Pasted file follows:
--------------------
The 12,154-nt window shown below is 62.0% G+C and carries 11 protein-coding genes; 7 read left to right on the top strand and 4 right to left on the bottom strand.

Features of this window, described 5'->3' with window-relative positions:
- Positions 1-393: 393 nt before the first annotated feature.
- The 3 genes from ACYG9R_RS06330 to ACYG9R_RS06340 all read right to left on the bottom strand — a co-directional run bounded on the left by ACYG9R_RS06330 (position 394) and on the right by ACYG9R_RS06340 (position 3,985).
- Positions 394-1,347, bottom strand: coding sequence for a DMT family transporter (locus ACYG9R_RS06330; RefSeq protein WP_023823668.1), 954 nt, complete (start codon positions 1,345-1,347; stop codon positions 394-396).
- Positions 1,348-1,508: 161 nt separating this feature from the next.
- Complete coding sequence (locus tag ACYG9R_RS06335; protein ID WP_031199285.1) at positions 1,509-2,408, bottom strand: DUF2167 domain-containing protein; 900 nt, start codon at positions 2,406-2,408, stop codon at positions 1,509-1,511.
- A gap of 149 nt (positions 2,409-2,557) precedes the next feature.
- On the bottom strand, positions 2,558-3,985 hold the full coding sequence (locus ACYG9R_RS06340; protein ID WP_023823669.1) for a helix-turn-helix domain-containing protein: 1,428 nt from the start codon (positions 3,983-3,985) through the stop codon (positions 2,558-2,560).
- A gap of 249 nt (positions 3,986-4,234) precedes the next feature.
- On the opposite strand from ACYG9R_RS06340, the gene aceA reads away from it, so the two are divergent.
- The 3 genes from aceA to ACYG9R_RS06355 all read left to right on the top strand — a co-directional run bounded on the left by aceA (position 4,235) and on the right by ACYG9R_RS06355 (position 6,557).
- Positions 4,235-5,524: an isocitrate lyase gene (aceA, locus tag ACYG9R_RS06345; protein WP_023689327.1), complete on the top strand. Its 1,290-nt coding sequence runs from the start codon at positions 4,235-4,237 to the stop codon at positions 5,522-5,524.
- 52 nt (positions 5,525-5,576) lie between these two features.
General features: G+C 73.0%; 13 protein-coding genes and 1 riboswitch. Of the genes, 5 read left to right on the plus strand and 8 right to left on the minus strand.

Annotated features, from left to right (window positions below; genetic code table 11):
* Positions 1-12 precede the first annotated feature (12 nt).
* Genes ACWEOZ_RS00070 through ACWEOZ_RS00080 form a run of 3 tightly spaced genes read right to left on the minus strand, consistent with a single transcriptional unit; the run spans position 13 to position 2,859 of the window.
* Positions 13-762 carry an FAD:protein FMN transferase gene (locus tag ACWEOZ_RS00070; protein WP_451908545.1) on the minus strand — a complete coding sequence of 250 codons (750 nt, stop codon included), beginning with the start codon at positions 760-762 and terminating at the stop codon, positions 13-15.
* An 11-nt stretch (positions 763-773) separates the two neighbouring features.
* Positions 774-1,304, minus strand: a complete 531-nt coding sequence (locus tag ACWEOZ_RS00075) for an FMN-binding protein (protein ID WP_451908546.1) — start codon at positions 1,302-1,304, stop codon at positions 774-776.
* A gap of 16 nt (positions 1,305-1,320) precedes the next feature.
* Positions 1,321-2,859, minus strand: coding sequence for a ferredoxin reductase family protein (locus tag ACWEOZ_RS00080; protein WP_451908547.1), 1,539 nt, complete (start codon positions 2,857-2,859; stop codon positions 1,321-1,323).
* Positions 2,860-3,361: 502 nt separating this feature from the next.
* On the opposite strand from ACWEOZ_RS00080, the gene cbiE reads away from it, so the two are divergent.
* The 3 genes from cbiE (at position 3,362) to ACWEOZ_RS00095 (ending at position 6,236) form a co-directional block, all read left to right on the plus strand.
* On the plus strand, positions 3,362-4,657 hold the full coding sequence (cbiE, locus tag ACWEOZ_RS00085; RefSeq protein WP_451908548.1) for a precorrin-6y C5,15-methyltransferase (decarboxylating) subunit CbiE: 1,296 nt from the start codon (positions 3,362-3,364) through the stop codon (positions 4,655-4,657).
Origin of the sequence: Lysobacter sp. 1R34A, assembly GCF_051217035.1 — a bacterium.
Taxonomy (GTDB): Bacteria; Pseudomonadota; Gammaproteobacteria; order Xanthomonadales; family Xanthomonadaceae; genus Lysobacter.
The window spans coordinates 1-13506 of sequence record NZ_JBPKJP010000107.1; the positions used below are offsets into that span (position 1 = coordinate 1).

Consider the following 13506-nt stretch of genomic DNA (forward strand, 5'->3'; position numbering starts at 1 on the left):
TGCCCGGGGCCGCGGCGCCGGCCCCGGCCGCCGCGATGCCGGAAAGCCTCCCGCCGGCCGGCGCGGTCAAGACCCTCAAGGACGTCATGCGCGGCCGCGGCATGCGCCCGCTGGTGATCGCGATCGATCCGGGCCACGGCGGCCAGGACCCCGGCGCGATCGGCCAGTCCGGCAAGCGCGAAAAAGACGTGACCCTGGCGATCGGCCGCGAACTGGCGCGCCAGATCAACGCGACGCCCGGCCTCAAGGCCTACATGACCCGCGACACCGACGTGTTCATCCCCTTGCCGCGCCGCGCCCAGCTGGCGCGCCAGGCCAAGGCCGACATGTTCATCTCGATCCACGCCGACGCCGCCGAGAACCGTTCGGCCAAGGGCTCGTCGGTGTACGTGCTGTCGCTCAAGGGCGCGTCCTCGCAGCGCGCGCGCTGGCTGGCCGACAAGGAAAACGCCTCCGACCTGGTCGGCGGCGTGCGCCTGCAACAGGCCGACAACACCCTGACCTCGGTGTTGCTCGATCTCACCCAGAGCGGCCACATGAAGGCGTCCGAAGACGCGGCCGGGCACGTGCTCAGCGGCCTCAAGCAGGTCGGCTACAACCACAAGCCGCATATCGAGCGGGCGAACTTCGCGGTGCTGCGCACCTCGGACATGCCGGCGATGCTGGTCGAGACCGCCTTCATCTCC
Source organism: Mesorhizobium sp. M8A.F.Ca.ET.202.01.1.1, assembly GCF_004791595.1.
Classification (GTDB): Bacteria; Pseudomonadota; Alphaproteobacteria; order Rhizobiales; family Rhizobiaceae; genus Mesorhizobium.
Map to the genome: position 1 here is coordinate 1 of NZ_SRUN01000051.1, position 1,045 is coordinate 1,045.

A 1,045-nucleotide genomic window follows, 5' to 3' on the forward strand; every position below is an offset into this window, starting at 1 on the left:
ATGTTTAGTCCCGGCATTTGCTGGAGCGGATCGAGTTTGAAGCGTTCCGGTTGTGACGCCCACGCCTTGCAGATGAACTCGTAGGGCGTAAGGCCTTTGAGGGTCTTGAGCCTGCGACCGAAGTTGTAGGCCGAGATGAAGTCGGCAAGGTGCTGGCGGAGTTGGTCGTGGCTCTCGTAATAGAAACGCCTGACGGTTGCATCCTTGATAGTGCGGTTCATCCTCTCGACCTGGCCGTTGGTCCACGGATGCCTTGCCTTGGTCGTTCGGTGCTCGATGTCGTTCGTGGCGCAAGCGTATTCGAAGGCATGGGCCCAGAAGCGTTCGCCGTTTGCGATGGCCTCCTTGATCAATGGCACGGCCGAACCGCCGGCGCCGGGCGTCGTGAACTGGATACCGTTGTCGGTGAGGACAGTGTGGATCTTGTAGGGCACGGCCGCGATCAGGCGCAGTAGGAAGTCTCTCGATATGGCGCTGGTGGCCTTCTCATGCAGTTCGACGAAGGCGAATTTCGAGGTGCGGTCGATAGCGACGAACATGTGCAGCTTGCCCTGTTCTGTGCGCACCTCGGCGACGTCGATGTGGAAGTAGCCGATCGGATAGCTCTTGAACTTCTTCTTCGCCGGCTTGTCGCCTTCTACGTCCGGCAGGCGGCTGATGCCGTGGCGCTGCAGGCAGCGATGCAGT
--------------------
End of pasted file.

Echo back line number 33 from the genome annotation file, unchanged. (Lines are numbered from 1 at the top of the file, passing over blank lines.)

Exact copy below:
Source organism: Mesorhizobium sp. M8A.F.Ca.ET.202.01.1.1, assembly GCF_004791595.1.